A lot of cameras for digital cinematography communicate their current state (with the mentioned parameters) over the HD-SDI signal in so-called ancillary or ANC packages. With a capture device, a LUT box with metadata capabilities, or a direct network/Wifi connection to capable camera added to a slot, LiveGrade Pro can receive this information and automatically set the corresponding camera fields in the slot bar automatically (please note that some wireless HD-SDI transmitters strip camera metadata which makes the metadata unaccessible in LiveGrade Pro).

This means that the slot bar acts as a kind of dashboard for camera metadata – showing the current state of each attached camera system in real-time together with the preview image.

Currently the camera metadata of ARRI Alexa models, Sony F55 and VENICE, and Panasonic VariCam models is supported.

Benefit of camera metadata in production

The camera department can benefit from having comprehensive records of the camera setup in various ways.

Multi-camera shoots

Keeping multiple cameras set up consistently is not easy, especially when lighting conditions, the location, or even cameras often change. Overseeing the current state and setup of the cameras in one place at the DIT cart increases awareness and avoids errors. The live image and a set of video scopes can still remain the most important ways of checking consistency, but having access to camera metadata in one place helps resolving setup-related issues quickly.

“For the records”

Especially in a large camera department, keeping track digitally of all changes of the most important camera settings gives the department a properly managed process. Being able to look up settings from other shooting days or sets can act as a starting point for camera work at a different time or location and reduces ambiguity.

Communication between units

Picking up shooting in second unit can be much easier when having access to detailed information of how cameras have been used in  first unit. The use of filters and digital looks, but also knowing which lenses have been used, is valuable to maintain a consistent look throughout the production.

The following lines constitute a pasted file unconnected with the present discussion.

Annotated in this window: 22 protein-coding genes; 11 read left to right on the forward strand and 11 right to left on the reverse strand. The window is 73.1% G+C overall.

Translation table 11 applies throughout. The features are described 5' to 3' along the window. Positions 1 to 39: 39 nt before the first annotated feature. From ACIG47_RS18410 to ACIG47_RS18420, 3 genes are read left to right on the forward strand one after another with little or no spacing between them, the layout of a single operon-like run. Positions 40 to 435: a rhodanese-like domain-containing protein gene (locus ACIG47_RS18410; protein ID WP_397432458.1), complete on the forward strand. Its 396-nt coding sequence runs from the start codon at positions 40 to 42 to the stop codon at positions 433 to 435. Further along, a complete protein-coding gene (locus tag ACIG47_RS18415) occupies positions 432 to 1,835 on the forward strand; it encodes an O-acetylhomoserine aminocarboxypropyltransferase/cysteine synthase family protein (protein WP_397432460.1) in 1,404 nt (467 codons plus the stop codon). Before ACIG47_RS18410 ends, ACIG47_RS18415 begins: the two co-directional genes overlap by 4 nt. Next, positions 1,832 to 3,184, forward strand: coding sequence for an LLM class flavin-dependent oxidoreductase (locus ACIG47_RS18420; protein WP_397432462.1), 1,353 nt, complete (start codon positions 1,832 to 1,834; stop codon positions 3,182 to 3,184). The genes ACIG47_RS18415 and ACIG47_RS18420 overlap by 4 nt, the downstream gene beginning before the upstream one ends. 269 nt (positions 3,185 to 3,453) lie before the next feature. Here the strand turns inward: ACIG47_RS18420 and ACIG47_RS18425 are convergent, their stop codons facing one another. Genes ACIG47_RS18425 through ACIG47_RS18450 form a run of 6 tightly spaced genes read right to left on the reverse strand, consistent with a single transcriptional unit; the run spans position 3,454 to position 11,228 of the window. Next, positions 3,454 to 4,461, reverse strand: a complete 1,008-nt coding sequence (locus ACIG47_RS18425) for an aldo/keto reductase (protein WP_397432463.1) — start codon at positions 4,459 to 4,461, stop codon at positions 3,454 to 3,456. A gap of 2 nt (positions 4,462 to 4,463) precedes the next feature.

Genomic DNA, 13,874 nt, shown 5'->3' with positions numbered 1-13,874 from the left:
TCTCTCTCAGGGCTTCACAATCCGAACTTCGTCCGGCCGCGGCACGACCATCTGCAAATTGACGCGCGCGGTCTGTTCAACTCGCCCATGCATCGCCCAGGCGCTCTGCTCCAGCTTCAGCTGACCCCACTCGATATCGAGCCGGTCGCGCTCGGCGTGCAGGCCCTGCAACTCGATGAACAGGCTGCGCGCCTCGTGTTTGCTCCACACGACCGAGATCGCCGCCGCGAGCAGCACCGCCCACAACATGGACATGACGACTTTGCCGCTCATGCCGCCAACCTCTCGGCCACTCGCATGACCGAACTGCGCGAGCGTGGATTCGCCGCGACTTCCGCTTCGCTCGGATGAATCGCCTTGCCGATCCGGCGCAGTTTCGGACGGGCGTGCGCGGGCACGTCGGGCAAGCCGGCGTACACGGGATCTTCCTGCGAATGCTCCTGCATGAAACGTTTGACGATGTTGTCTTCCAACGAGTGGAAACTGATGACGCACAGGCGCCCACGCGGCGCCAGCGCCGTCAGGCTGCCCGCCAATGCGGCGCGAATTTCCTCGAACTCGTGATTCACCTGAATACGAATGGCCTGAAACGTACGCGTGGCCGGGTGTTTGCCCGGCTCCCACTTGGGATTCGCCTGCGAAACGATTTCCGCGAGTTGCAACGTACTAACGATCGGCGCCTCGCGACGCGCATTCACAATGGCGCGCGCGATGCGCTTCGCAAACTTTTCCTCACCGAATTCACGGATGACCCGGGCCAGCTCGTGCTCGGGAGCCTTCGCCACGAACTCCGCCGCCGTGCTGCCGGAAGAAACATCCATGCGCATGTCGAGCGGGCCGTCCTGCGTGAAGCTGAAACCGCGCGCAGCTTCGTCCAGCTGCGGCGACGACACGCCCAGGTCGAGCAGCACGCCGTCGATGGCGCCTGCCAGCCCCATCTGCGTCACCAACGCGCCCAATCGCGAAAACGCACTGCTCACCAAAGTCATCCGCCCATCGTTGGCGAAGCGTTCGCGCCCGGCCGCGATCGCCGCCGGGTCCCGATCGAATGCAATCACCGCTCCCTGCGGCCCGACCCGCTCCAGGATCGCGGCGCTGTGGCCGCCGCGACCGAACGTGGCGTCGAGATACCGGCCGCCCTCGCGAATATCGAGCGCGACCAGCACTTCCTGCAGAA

Preparing information for VFX

The VFX facilities involved in a production are happy with all camera metadata they can get. The metadata simplifies setting up virtual sets and helps reducing ambiguity for tracking objects. Being able to capture the camera metadata with almost no additional effort can support a VFX supervisor – for example with an extensive PDF report of all camera-related information.

The evolving role of the DIT

Over the course of the last years the DIT evolved into a role that involves a lot of information exchange and communication with other folks on set. LiveGrade Pro supports this communicative aspect of the DIT by giving him a tool at hand that simplifies storing and tracking information from within the department and prepares it for easy exchange.

Overall, the addition of camera metadata to LiveGrade Pro facilitates the extended DIT workflow, and reflects the trend of integrating and consolidating data from different sources, and prearing it for the benefit of the production.

Also see out follow-up blog post “3 Ways to Receive Camera Metadata at the DIT Cart”:

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About the Author
Patrick is a product manager for Pomfort's on-set applications. For his work at Pomfort he combines a technical background in software engineering with practical experience in digital film productions – and a preference for things that actually work.